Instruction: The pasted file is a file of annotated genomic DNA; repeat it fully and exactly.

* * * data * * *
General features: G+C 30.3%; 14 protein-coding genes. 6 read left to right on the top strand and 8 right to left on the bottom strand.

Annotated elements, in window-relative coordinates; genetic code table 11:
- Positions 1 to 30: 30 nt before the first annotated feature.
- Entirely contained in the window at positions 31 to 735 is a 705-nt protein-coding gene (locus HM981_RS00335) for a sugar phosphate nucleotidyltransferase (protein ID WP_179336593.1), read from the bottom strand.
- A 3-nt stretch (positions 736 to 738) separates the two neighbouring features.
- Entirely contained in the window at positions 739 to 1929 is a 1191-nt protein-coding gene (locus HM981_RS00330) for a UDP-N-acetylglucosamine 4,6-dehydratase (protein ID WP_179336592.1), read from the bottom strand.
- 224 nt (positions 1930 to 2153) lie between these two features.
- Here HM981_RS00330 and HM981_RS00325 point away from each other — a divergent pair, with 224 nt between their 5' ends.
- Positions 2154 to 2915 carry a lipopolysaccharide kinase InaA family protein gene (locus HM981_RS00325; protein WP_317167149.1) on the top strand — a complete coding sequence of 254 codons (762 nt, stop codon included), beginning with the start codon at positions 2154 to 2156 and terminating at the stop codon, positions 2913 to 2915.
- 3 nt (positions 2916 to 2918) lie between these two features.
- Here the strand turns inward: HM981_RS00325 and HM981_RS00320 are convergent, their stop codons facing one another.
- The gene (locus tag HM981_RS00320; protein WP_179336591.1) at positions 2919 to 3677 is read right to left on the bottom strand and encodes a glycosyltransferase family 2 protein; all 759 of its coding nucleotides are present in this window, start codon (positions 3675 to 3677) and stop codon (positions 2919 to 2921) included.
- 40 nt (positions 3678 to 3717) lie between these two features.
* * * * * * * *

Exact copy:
General features: G+C 30.3%; 14 protein-coding genes. 6 read left to right on the top strand and 8 right to left on the bottom strand.

Annotated elements, in window-relative coordinates; genetic code table 11:
- Positions 1 to 30: 30 nt before the first annotated feature.
- Entirely contained in the window at positions 31 to 735 is a 705-nt protein-coding gene (locus HM981_RS00335) for a sugar phosphate nucleotidyltransferase (protein ID WP_179336593.1), read from the bottom strand.
- A 3-nt stretch (positions 736 to 738) separates the two neighbouring features.
- Entirely contained in the window at positions 739 to 1929 is a 1191-nt protein-coding gene (locus HM981_RS00330) for a UDP-N-acetylglucosamine 4,6-dehydratase (protein ID WP_179336592.1), read from the bottom strand.
- 224 nt (positions 1930 to 2153) lie between these two features.
- Here HM981_RS00330 and HM981_RS00325 point away from each other — a divergent pair, with 224 nt between their 5' ends.
- Positions 2154 to 2915 carry a lipopolysaccharide kinase InaA family protein gene (locus HM981_RS00325; protein WP_317167149.1) on the top strand — a complete coding sequence of 254 codons (762 nt, stop codon included), beginning with the start codon at positions 2154 to 2156 and terminating at the stop codon, positions 2913 to 2915.
- 3 nt (positions 2916 to 2918) lie between these two features.
- Here the strand turns inward: HM981_RS00325 and HM981_RS00320 are convergent, their stop codons facing one another.
- The gene (locus tag HM981_RS00320; protein WP_179336591.1) at positions 2919 to 3677 is read right to left on the bottom strand and encodes a glycosyltransferase family 2 protein; all 759 of its coding nucleotides are present in this window, start codon (positions 3675 to 3677) and stop codon (positions 2919 to 2921) included.
- 40 nt (positions 3678 to 3717) lie between these two features.